Unrequited Cheer: With the coming of Lunar New Year, CHS students, staff examine potential disconnect during the holiday

Lin-Lin Mo

Freshman Melissa Su will soon begin to rehearse for the annual Lunar New Year celebration coordinated by the Indianapolis Chinese Community Center, Inc. (ICCCI), an event that attracts more than 1,000 people from a variety of backgrounds. Lunar New Year, also known as Chinese New Year, will occur on Feb. 16, and, according to ICCCI president Caiqing Mo, the 22nd annual Chinese New Year celebration will occur on Feb. 10 from 6 to 8 p.m. at Westfield High School.

Su said her experiences as a second generation Chinese-American are profoundly touched by the community’s commitment to upholding traditions without physically being in China during these festive periods.

“I meet a lot of people through my culture,” Su said. “I have met many of my friends through celebrations we have participated in since we were young. I dance and perform at cultural festivals with all of my friends and we have a really good time.”

According to Pew Research Center, about 26 percent of Asians live in multigenerational households, a higher share than the United States overall. Multigenerational families are households that include two or more adult generations or ones that include both grandparents and grandchildren.

The Asian population in the United States also grew 72 percent from 2000 to 2015, eliciting unique interpretations of cultural celebrations in Asian-American hubs like California. CHS itself harbors around 10.7 percent, according to StartClass.

Here in Carmel, Asian-American students like Su are exposed to celebrating multiple cultures, fr

om more American traditions to those from her Chinese background. Su said she believes celebrating holidays in America is not a problem for her because she’s only been to China once, but she said she doesn’t feel a significant loss since she’s grown up around a robust Chinese-American community.

“There are many ways I culturally celebrate Chinese holidays without being in China,” Su said. “There are annual events like the mooncake festival in September which occurs in Indianapolis and the Chinese New Year Celebration which occurs here at CHS or close by.”

Chinese teacher Tungfen Lee said she agrees with Su’s assessment that, in part due to being in a densely Chinese populated area, avenues of the celebration have diversified and aided families far from home.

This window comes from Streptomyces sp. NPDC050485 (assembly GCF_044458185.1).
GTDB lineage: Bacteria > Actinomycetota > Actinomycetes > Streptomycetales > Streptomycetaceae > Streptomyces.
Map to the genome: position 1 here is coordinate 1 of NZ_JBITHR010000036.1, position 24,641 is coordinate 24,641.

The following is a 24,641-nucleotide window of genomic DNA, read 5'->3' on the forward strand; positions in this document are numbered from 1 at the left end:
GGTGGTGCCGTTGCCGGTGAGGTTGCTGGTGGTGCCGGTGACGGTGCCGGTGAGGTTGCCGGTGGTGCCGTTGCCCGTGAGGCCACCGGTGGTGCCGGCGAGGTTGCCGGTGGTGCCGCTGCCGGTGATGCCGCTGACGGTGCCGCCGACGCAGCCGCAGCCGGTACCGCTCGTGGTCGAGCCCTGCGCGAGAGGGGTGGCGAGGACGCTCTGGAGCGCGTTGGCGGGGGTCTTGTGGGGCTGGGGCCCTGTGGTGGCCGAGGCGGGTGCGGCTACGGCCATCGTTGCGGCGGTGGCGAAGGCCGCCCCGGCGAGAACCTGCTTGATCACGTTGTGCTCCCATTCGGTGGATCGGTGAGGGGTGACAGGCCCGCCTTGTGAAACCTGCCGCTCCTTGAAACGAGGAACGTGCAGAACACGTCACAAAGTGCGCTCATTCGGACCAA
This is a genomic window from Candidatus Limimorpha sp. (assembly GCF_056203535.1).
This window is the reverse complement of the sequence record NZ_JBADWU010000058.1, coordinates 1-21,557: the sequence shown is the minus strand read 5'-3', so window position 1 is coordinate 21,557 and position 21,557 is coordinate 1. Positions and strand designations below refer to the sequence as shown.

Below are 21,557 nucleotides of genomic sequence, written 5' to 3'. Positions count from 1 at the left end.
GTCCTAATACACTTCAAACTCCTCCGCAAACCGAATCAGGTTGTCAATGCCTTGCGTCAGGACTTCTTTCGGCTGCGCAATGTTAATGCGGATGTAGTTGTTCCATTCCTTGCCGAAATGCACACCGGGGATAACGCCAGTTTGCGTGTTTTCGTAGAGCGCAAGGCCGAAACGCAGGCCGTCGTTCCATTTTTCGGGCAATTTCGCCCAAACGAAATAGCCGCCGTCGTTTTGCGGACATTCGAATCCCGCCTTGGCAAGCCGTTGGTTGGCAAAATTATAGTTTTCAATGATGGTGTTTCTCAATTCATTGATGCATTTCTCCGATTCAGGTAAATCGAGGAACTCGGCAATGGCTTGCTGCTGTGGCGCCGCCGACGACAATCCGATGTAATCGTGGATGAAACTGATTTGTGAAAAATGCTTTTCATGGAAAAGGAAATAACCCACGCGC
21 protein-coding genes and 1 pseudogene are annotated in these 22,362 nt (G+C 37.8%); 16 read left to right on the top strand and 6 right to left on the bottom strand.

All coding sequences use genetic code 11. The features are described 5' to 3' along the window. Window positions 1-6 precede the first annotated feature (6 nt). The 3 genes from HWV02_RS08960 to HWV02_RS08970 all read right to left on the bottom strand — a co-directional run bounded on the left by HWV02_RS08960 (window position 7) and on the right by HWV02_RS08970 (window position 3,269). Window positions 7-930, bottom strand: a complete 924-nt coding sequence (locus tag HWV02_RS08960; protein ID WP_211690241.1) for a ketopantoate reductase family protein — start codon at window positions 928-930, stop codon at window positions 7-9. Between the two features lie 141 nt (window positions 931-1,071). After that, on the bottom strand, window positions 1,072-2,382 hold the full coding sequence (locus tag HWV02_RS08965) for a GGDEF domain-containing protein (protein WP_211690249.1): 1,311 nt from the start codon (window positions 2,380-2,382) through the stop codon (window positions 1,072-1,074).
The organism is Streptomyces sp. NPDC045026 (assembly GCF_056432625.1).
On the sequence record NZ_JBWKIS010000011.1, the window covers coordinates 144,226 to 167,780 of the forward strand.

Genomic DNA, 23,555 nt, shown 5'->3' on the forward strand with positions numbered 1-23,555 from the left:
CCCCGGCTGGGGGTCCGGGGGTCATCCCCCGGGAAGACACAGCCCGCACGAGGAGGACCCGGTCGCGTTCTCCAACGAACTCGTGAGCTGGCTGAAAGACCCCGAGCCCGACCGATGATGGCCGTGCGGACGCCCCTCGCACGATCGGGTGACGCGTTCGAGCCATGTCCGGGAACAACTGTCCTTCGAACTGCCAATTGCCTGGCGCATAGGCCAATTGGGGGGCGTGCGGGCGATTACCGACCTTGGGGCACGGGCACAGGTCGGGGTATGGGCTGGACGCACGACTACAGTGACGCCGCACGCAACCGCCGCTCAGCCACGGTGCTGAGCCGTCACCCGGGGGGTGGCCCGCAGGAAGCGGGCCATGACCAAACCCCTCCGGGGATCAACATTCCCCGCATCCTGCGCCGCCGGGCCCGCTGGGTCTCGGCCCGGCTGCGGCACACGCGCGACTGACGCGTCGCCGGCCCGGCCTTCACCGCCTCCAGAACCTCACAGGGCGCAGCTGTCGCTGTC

Lee said via email, “Chinese families in general will continue to celebrate the festival even when away from home. For my family, technology has made it easy to greet relatives overseas, and we will participate in traditional activities such as decorating the house with red, preparing a reunion dinner and gifting red envelopes.”

Many Chinese social media platforms, like WeChat, incorporate distinct parts of the culture into convenient, everyday interactions. One development driven by the Lunar New Year is the ability to gift virtual red envelopes containing digital transfers of yuan, the Chinese monetary unit, into the recipient’s WeChat wallet as pocket money. WeChat services like Didi, which is similar to Uber, and other stores accommodating virtual pay, much like how Apple Pay is used in the United States, accept this is “pocket money.” Virtual red envelopes express emotion, transfer money between users and are able to be sent at any time of year.

Su said she had a unique take on immersing herself in Chinese customs growing up. There is an opportunity, she said, for Chinese-Americans to experience traditions in a vastly different environment than their parents or grandparents.

Mo said the ICCCI event will turn twenty-two this year since its initiation in 1995. As an organization, they have formed branches such as Indianapolis Chinese Performance Arts and the Indianapolis Chinese Orchestra.

Within the discussion of American-born Chinese, generation gaps have influenced a disparate interest in history and culture. But that interest, as Su’s own initiatives suggest, doesn’t mean there is a risk for an extinction of tradition being brought over the Pacific.

Mo said he agreed the internet was useful in connecting people in the community, as ICCCI often puts a video of the performance online. The videos garnered the attention of the NFL, Indy500 and various universities.

“I definitely don’t think you have to be in a country to celebrate their holidays,” Su said. “I think you can go to these festivals and enjoy some of the food and fun they have to offer. Then, you make your own traditions…Even though you might be physically separated, there are so many cultural things offered here for everyone to be able to celebrate with.”

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